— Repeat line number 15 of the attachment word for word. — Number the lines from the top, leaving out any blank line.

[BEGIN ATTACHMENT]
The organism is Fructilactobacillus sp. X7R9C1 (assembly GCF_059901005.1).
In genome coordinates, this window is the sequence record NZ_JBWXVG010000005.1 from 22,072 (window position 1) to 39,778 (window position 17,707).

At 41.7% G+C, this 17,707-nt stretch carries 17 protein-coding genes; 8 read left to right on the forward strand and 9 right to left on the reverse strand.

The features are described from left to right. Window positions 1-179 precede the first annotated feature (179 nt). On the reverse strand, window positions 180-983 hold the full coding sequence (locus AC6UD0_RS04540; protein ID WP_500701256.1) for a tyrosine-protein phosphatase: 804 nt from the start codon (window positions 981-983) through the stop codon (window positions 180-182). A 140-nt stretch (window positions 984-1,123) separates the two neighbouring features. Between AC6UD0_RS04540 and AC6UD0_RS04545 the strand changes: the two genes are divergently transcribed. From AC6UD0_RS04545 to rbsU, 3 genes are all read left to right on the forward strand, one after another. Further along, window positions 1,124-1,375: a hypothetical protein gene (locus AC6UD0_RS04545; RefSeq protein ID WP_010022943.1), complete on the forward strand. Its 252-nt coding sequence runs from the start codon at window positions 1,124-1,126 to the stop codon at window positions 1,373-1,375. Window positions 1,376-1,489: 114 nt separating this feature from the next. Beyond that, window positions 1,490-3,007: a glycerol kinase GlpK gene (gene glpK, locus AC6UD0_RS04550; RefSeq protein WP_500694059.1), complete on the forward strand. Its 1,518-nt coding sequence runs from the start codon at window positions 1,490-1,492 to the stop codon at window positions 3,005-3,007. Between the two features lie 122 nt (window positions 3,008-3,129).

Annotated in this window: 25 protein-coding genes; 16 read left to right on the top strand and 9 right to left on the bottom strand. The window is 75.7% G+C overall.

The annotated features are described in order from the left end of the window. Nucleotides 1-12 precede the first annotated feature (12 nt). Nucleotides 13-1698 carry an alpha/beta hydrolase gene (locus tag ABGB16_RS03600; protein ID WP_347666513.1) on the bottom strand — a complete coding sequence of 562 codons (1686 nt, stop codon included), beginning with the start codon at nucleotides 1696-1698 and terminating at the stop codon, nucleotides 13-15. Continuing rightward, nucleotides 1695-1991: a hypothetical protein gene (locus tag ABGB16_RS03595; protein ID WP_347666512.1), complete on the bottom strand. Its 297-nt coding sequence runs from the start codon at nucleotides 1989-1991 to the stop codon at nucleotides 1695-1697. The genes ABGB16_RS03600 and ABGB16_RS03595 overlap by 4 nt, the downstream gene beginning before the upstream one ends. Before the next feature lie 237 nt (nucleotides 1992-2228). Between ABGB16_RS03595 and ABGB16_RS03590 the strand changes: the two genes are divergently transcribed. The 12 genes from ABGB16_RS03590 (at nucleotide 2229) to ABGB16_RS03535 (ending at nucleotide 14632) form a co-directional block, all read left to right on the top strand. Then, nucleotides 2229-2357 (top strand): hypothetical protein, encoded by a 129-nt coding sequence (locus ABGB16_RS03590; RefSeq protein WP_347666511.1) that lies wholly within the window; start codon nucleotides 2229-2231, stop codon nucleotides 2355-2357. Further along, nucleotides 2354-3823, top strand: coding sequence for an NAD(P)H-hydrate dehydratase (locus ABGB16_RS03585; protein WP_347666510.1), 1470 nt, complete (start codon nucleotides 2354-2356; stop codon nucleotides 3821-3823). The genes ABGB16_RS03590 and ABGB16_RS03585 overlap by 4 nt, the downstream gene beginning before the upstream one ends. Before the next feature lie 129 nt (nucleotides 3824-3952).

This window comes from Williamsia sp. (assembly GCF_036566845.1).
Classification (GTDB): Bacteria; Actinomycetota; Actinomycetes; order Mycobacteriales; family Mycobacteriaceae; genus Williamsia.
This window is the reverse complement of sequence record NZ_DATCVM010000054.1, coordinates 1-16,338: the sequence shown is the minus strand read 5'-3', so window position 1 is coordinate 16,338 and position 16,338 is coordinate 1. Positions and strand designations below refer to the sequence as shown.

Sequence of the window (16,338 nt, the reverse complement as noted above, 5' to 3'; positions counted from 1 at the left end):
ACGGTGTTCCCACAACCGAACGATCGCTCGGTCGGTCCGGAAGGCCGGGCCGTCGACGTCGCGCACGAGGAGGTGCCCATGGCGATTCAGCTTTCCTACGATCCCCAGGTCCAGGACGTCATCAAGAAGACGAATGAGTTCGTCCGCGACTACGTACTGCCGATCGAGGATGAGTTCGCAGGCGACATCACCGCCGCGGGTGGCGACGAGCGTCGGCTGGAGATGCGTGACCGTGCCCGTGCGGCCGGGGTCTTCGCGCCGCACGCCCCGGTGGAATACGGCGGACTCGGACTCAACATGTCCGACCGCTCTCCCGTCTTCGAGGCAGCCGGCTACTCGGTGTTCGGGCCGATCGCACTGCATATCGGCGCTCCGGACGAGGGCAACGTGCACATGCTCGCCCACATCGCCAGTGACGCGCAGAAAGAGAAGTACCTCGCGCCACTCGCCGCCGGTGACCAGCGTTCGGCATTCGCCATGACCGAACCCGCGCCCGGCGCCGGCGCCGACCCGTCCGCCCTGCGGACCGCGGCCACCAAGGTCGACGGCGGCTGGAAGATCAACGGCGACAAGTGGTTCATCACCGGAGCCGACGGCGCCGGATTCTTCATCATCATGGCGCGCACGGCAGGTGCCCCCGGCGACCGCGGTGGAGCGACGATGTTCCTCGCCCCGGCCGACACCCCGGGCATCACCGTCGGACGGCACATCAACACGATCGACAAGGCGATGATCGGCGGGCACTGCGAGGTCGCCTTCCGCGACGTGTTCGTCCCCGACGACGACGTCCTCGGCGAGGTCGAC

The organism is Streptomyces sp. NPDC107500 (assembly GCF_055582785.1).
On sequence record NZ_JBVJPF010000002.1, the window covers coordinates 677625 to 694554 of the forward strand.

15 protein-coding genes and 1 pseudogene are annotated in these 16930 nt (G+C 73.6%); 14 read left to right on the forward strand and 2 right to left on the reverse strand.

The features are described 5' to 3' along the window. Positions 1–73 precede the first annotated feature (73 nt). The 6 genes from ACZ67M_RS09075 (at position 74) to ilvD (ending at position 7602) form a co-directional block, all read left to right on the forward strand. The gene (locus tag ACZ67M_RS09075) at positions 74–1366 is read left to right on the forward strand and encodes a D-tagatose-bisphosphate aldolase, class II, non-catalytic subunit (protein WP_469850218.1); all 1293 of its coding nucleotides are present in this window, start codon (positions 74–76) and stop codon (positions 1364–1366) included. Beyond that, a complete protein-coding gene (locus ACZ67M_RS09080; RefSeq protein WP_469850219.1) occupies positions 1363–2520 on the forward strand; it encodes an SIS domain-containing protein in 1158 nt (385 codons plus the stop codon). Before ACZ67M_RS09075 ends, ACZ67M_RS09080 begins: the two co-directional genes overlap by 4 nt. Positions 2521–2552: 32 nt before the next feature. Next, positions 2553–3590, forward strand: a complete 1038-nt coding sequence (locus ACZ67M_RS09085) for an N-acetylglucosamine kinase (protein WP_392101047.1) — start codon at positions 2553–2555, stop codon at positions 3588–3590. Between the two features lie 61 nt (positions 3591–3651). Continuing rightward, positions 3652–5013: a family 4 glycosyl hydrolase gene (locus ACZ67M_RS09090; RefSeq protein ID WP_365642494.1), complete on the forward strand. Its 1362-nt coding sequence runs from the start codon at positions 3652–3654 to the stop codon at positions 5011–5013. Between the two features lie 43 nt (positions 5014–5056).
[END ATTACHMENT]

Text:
The features are described 5' to 3' along the window. Positions 1–73 precede the first annotated feature (73 nt). The 6 genes from ACZ67M_RS09075 (at position 74) to ilvD (ending at position 7602) form a co-directional block, all read left to right on the forward strand. The gene (locus tag ACZ67M_RS09075) at positions 74–1366 is read left to right on the forward strand and encodes a D-tagatose-bisphosphate aldolase, class II, non-catalytic subunit (protein WP_469850218.1); all 1293 of its coding nucleotides are present in this window, start codon (positions 74–76) and stop codon (positions 1364–1366) included. Beyond that, a complete protein-coding gene (locus ACZ67M_RS09080; RefSeq protein WP_469850219.1) occupies positions 1363–2520 on the forward strand; it encodes an SIS domain-containing protein in 1158 nt (385 codons plus the stop codon). Before ACZ67M_RS09075 ends, ACZ67M_RS09080 begins: the two co-directional genes overlap by 4 nt. Positions 2521–2552: 32 nt before the next feature. Next, positions 2553–3590, forward strand: a complete 1038-nt coding sequence (locus ACZ67M_RS09085) for an N-acetylglucosamine kinase (protein WP_392101047.1) — start codon at positions 2553–2555, stop codon at positions 3588–3590. Between the two features lie 61 nt (positions 3591–3651). Continuing rightward, positions 3652–5013: a family 4 glycosyl hydrolase gene (locus ACZ67M_RS09090; RefSeq protein ID WP_365642494.1), complete on the forward strand. Its 1362-nt coding sequence runs from the start codon at positions 3652–3654 to the stop codon at positions 5011–5013. Between the two features lie 43 nt (positions 5014–5056).